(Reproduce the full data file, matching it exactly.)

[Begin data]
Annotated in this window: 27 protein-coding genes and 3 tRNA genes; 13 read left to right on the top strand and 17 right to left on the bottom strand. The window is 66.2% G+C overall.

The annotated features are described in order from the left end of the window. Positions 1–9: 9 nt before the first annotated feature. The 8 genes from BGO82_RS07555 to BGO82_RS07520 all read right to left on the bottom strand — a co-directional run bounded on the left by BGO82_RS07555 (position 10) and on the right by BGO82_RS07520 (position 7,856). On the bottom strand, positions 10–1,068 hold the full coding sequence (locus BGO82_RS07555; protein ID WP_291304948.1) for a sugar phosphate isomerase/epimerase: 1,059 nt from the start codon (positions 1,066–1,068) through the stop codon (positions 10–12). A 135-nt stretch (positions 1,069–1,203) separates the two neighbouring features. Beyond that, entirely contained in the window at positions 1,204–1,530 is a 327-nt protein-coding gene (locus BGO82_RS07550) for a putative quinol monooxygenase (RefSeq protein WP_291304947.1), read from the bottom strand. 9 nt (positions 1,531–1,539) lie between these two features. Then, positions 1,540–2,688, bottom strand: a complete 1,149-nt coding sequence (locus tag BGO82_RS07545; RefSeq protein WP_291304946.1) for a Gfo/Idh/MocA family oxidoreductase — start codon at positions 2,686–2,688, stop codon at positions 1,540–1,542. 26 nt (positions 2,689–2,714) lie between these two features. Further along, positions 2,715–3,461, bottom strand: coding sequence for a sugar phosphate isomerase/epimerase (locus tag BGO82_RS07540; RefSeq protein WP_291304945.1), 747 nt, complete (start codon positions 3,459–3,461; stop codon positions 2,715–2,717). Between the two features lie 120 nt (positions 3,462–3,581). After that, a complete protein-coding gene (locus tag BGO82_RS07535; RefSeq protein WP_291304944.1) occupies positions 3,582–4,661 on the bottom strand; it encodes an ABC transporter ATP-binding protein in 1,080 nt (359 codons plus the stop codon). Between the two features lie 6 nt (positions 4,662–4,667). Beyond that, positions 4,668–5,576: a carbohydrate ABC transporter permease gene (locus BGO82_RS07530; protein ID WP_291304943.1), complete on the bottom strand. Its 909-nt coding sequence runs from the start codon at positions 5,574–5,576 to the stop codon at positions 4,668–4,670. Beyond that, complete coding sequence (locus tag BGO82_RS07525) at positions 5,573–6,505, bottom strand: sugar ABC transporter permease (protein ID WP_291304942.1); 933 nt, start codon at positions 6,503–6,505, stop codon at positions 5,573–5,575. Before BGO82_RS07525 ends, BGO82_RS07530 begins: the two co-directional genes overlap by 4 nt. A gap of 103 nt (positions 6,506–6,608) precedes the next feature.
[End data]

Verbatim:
Annotated in this window: 27 protein-coding genes and 3 tRNA genes; 13 read left to right on the top strand and 17 right to left on the bottom strand. The window is 66.2% G+C overall.

The annotated features are described in order from the left end of the window. Positions 1–9: 9 nt before the first annotated feature. The 8 genes from BGO82_RS07555 to BGO82_RS07520 all read right to left on the bottom strand — a co-directional run bounded on the left by BGO82_RS07555 (position 10) and on the right by BGO82_RS07520 (position 7,856). On the bottom strand, positions 10–1,068 hold the full coding sequence (locus BGO82_RS07555; protein ID WP_291304948.1) for a sugar phosphate isomerase/epimerase: 1,059 nt from the start codon (positions 1,066–1,068) through the stop codon (positions 10–12). A 135-nt stretch (positions 1,069–1,203) separates the two neighbouring features. Beyond that, entirely contained in the window at positions 1,204–1,530 is a 327-nt protein-coding gene (locus BGO82_RS07550) for a putative quinol monooxygenase (RefSeq protein WP_291304947.1), read from the bottom strand. 9 nt (positions 1,531–1,539) lie between these two features. Then, positions 1,540–2,688, bottom strand: a complete 1,149-nt coding sequence (locus tag BGO82_RS07545; RefSeq protein WP_291304946.1) for a Gfo/Idh/MocA family oxidoreductase — start codon at positions 2,686–2,688, stop codon at positions 1,540–1,542. 26 nt (positions 2,689–2,714) lie between these two features. Further along, positions 2,715–3,461, bottom strand: coding sequence for a sugar phosphate isomerase/epimerase (locus tag BGO82_RS07540; RefSeq protein WP_291304945.1), 747 nt, complete (start codon positions 3,459–3,461; stop codon positions 2,715–2,717). Between the two features lie 120 nt (positions 3,462–3,581). After that, a complete protein-coding gene (locus tag BGO82_RS07535; RefSeq protein WP_291304944.1) occupies positions 3,582–4,661 on the bottom strand; it encodes an ABC transporter ATP-binding protein in 1,080 nt (359 codons plus the stop codon). Between the two features lie 6 nt (positions 4,662–4,667). Beyond that, positions 4,668–5,576: a carbohydrate ABC transporter permease gene (locus BGO82_RS07530; protein ID WP_291304943.1), complete on the bottom strand. Its 909-nt coding sequence runs from the start codon at positions 5,574–5,576 to the stop codon at positions 4,668–4,670. Beyond that, complete coding sequence (locus tag BGO82_RS07525) at positions 5,573–6,505, bottom strand: sugar ABC transporter permease (protein ID WP_291304942.1); 933 nt, start codon at positions 6,503–6,505, stop codon at positions 5,573–5,575. Before BGO82_RS07525 ends, BGO82_RS07530 begins: the two co-directional genes overlap by 4 nt. A gap of 103 nt (positions 6,506–6,608) precedes the next feature.